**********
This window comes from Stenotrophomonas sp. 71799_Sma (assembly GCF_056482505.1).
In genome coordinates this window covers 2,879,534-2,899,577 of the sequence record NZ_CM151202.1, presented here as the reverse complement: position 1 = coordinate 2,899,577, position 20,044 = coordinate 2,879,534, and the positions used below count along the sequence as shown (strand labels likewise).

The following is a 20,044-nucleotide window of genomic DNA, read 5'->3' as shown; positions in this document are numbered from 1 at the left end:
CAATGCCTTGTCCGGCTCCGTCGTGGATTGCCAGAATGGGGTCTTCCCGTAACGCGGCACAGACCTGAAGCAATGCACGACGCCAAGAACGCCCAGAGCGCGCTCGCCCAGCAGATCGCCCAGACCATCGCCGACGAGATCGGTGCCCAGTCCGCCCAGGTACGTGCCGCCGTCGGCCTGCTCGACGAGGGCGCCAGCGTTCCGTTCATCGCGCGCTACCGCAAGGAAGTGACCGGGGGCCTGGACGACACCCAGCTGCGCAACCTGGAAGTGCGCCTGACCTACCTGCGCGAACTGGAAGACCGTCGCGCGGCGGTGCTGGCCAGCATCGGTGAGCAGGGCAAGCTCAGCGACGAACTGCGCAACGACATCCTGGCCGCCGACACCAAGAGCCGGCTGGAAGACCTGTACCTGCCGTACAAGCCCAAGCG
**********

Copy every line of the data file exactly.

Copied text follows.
This window comes from Stenotrophomonas sp. 71799_Sma (assembly GCF_056482505.1).
In genome coordinates this window covers 2,879,534-2,899,577 of the sequence record NZ_CM151202.1, presented here as the reverse complement: position 1 = coordinate 2,899,577, position 20,044 = coordinate 2,879,534, and the positions used below count along the sequence as shown (strand labels likewise).

The following is a 20,044-nucleotide window of genomic DNA, read 5'->3' as shown; positions in this document are numbered from 1 at the left end:
CAATGCCTTGTCCGGCTCCGTCGTGGATTGCCAGAATGGGGTCTTCCCGTAACGCGGCACAGACCTGAAGCAATGCACGACGCCAAGAACGCCCAGAGCGCGCTCGCCCAGCAGATCGCCCAGACCATCGCCGACGAGATCGGTGCCCAGTCCGCCCAGGTACGTGCCGCCGTCGGCCTGCTCGACGAGGGCGCCAGCGTTCCGTTCATCGCGCGCTACCGCAAGGAAGTGACCGGGGGCCTGGACGACACCCAGCTGCGCAACCTGGAAGTGCGCCTGACCTACCTGCGCGAACTGGAAGACCGTCGCGCGGCGGTGCTGGCCAGCATCGGTGAGCAGGGCAAGCTCAGCGACGAACTGCGCAACGACATCCTGGCCGCCGACACCAAGAGCCGGCTGGAAGACCTGTACCTGCCGTACAAGCCCAAGCG